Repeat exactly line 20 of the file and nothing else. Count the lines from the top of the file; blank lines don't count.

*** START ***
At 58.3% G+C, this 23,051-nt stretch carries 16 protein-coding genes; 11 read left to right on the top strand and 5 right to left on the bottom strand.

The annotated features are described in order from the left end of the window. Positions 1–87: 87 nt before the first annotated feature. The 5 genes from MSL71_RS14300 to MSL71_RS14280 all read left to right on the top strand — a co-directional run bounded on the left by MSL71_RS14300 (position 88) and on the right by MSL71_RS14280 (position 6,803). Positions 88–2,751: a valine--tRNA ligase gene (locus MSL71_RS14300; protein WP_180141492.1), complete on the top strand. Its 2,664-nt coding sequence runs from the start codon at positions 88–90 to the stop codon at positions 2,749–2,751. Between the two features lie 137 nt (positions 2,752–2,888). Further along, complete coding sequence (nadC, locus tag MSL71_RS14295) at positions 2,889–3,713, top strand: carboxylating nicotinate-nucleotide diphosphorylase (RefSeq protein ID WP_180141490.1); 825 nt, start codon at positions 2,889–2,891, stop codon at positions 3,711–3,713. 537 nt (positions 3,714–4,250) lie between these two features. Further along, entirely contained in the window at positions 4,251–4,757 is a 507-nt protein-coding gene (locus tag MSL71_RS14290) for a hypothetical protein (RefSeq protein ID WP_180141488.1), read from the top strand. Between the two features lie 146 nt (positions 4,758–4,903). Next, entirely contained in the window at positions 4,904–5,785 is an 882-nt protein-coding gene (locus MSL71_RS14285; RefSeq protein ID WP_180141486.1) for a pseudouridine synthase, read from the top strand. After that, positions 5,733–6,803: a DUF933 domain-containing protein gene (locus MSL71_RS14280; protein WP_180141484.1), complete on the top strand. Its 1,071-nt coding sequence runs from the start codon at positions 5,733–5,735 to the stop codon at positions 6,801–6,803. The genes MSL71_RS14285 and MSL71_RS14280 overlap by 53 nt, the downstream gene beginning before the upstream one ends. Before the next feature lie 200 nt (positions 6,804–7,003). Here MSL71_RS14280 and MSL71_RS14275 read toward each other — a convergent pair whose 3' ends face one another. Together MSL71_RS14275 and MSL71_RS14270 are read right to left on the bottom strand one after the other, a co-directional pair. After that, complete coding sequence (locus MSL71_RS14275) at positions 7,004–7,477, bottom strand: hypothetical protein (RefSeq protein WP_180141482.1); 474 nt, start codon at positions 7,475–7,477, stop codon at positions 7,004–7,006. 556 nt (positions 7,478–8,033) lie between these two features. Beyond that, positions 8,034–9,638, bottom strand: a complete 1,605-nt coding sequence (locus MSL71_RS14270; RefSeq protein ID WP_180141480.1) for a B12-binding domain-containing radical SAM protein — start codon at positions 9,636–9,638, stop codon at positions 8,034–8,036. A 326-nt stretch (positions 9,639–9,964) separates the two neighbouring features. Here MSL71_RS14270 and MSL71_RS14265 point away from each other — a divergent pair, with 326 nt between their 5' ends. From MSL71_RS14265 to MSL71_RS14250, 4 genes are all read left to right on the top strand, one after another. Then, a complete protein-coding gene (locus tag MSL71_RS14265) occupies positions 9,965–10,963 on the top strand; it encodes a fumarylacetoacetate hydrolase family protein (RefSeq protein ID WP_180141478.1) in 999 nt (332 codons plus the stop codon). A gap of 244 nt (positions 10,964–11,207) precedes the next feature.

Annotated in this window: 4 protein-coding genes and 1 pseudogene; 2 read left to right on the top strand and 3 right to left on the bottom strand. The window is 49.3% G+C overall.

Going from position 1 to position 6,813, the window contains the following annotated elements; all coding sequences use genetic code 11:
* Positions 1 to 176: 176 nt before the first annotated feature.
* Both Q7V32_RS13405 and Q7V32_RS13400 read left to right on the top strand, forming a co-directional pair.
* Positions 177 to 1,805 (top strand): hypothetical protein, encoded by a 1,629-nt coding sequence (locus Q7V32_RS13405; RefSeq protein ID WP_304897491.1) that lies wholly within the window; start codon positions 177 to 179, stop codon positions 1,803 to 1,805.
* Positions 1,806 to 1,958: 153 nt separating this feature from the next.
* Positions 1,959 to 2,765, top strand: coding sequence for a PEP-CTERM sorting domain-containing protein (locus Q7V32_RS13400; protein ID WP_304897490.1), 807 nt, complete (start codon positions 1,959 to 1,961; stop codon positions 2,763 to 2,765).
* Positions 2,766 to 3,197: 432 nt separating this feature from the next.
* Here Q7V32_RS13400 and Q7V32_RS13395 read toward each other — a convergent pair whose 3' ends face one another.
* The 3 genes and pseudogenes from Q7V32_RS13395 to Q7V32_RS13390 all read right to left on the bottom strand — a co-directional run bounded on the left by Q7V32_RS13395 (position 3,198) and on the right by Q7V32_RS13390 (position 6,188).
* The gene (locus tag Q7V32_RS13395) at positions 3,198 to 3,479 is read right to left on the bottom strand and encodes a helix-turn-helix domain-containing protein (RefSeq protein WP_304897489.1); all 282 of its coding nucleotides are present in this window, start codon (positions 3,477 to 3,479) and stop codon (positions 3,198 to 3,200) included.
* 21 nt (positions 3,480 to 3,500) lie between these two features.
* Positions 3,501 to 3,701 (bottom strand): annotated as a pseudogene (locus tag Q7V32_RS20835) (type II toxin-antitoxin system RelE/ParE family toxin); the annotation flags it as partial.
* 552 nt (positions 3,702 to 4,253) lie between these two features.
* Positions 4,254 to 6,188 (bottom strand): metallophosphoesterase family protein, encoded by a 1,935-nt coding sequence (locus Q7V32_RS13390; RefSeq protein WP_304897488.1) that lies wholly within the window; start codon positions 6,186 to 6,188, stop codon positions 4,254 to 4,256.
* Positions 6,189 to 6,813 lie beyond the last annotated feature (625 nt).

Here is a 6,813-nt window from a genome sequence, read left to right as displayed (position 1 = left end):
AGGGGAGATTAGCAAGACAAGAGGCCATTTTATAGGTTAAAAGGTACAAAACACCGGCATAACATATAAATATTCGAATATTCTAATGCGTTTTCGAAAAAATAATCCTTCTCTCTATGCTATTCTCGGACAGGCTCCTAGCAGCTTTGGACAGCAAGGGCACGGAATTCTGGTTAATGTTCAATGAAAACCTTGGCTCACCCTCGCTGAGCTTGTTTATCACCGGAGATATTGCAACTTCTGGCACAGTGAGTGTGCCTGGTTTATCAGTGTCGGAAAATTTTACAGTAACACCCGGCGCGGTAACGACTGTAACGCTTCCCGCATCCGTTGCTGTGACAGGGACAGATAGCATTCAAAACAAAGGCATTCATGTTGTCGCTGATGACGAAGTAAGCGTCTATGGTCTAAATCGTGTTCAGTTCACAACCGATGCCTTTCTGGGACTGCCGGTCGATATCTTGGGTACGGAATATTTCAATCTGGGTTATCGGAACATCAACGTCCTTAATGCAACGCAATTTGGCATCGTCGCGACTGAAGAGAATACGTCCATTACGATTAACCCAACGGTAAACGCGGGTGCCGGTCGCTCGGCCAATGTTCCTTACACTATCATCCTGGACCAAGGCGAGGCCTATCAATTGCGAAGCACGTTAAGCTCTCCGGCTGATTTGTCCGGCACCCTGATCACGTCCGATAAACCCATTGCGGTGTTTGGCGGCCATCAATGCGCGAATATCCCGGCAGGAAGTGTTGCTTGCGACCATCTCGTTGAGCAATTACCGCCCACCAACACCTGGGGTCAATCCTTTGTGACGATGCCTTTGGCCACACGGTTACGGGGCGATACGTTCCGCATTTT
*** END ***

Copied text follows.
AGGGGAGATTAGCAAGACAAGAGGCCATTTTATAGGTTAAAAGGTACAAAACACCGGCATAACATATAAATATTCGAATATTCTAATGCGTTTTCGAAAAAATAATCCTTCTCTCTATGCTATTCTCGGACAGGCTCCTAGCAGCTTTGGACAGCAAGGGCACGGAATTCTGGTTAATGTTCAATGAAAACCTTGGCTCACCCTCGCTGAGCTTGTTTATCACCGGAGATATTGCAACTTCTGGCACAGTGAGTGTGCCTGGTTTATCAGTGTCGGAAAATTTTACAGTAACACCCGGCGCGGTAACGACTGTAACGCTTCCCGCATCCGTTGCTGTGACAGGGACAGATAGCATTCAAAACAAAGGCATTCATGTTGTCGCTGATGACGAAGTAAGCGTCTATGGTCTAAATCGTGTTCAGTTCACAACCGATGCCTTTCTGGGACTGCCGGTCGATATCTTGGGTACGGAATATTTCAATCTGGGTTATCGGAACATCAACGTCCTTAATGCAACGCAATTTGGCATCGTCGCGACTGAAGAGAATACGTCCATTACGATTAACCCAACGGTAAACGCGGGTGCCGGTCGCTCGGCCAATGTTCCTTACACTATCATCCTGGACCAAGGCGAGGCCTATCAATTGCGAAGCACGTTAAGCTCTCCGGCTGATTTGTCCGGCACCCTGATCACGTCCGATAAACCCATTGCGGTGTTTGGCGGCCATCAATGCGCGAATATCCCGGCAGGAAGTGTTGCTTGCGACCATCTCGTTGAGCAATTACCGCCCACCAACACCTGGGGTCAATCCTTTGTGACGATGCCTTTGGCCACACGGTTACGGGGCGATACGTTCCGCATTTT